This Essay examines the struggle to desegregate the
University of Georgia (UGA) in the context of the broader
strategies to defeat segregation in higher education. In
doing so, this Essay explores Horace T. Ward's struggle to
enroll in UGA School of Law in Ward v. Regents, the first
lawsuit in Georgia history to attempt to dismantle the
centuries-old practice of segregation at UGA. The Essay
then examines the Holmes v. Danner case, which led to the
admission of the first African-American students at UGA
and the dismantling of segregation statewide in Georgia's
public colleges and universities.
Building upon this backdrop, this Essay draws upon
these cases and others within the history of desegregation
and civil rights to illustrate how the issue of race cannot
be detached from the continued struggle for equality in
education. With this in mind, the Essay argues that the
cases involving UGA, added to the broader narrative of
the battle to achieve racial equality in higher education,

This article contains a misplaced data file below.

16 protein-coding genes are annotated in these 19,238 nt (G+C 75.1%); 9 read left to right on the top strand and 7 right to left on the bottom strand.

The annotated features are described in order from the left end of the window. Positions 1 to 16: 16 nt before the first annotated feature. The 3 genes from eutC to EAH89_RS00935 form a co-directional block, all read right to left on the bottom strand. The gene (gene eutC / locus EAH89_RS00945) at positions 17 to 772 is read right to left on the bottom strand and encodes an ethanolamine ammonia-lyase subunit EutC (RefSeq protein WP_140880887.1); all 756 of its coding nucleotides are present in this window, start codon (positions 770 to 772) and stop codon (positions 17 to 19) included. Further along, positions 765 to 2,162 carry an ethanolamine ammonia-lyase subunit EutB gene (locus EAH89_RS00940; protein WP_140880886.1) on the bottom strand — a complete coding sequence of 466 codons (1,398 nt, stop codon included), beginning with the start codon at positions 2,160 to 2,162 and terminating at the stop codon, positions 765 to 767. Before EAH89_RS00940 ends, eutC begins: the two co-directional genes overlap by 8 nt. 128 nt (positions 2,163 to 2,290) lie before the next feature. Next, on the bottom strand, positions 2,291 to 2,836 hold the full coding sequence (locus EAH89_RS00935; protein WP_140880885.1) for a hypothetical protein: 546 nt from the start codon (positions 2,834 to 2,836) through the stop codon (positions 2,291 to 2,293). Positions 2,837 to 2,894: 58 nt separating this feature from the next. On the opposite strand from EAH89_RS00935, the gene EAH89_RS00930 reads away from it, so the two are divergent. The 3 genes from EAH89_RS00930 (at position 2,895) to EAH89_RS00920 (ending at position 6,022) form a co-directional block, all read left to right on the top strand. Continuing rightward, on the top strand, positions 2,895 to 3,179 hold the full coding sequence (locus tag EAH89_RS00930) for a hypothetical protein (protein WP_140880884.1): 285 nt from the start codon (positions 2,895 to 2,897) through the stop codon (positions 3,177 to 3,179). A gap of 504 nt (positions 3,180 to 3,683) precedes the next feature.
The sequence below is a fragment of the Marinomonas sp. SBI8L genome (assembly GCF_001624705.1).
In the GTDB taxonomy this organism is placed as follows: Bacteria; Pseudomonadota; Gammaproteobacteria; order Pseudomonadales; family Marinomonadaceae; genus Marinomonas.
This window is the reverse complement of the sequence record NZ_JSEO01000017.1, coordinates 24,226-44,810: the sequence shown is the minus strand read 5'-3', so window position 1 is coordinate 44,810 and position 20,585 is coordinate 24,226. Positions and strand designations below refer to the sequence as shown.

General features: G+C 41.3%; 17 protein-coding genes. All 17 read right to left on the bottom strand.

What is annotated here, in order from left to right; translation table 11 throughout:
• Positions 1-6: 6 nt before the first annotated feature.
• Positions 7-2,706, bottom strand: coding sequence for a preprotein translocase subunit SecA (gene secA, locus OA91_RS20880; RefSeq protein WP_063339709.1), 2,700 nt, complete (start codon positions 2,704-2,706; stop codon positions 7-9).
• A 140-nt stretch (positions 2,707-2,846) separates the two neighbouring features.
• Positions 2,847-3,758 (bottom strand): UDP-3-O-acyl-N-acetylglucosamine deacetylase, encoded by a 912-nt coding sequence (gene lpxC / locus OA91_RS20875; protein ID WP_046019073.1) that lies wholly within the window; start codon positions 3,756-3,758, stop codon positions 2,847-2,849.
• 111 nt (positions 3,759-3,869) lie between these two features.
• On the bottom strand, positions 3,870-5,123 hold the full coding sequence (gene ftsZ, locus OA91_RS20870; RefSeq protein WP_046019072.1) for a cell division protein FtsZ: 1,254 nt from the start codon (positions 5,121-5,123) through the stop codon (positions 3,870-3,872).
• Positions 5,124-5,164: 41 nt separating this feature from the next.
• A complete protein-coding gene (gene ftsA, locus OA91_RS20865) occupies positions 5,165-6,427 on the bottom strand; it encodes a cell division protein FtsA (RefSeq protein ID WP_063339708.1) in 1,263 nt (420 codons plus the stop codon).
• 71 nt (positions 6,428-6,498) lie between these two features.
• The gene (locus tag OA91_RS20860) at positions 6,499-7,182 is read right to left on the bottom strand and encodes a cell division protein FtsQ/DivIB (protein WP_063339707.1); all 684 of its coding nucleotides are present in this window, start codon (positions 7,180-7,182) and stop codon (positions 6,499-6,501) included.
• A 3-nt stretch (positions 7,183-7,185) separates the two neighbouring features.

offer additional perspectives on why courts should give
pause when rejecting the necessity of considering race in
educational policies aimed at reducing segregation and
inequality. The history and present teach us that race
must be accounted for to effectively confront contemporary
barriers to educational equality and the lingering
discrimination that affects some ethnic and gender groups
Daniels, Maurice C. and Patterson, Cameron V.
"((Re)considering Race in the Desegregation of Higher Education,"
Georgia Law Review: Vol. 46:
3, Article 4.
Available at: https://digitalcommons.law.uga.edu/glr/vol46/iss3/4